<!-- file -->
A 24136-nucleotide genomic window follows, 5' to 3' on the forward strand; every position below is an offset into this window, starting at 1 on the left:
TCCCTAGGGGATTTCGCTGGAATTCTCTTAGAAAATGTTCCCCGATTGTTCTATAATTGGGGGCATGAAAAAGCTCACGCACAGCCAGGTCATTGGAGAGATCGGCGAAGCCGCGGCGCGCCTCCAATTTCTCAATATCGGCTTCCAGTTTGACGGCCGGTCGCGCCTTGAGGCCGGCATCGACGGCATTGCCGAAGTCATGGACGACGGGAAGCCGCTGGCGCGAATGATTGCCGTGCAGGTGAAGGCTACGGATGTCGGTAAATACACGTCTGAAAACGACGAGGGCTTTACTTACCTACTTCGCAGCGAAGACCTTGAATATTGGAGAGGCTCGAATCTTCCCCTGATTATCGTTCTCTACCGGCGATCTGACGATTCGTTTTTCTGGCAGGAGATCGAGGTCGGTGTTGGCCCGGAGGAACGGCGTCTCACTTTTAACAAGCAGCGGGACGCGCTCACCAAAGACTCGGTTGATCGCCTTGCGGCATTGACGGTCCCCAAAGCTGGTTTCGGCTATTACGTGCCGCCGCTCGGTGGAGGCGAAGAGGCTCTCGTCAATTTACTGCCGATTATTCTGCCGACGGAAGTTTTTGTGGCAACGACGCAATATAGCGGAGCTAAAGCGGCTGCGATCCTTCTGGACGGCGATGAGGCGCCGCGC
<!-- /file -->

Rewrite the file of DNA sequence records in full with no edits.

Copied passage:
A 24136-nucleotide genomic window follows, 5' to 3' on the forward strand; every position below is an offset into this window, starting at 1 on the left:
TCCCTAGGGGATTTCGCTGGAATTCTCTTAGAAAATGTTCCCCGATTGTTCTATAATTGGGGGCATGAAAAAGCTCACGCACAGCCAGGTCATTGGAGAGATCGGCGAAGCCGCGGCGCGCCTCCAATTTCTCAATATCGGCTTCCAGTTTGACGGCCGGTCGCGCCTTGAGGCCGGCATCGACGGCATTGCCGAAGTCATGGACGACGGGAAGCCGCTGGCGCGAATGATTGCCGTGCAGGTGAAGGCTACGGATGTCGGTAAATACACGTCTGAAAACGACGAGGGCTTTACTTACCTACTTCGCAGCGAAGACCTTGAATATTGGAGAGGCTCGAATCTTCCCCTGATTATCGTTCTCTACCGGCGATCTGACGATTCGTTTTTCTGGCAGGAGATCGAGGTCGGTGTTGGCCCGGAGGAACGGCGTCTCACTTTTAACAAGCAGCGGGACGCGCTCACCAAAGACTCGGTTGATCGCCTTGCGGCATTGACGGTCCCCAAAGCTGGTTTCGGCTATTACGTGCCGCCGCTCGGTGGAGGCGAAGAGGCTCTCGTCAATTTACTGCCGATTATTCTGCCGACGGAAGTTTTTGTGGCAACGACGCAATATAGCGGAGCTAAAGCGGCTGCGATCCTTCTGGACGGCGATGAGGCGCCGCGC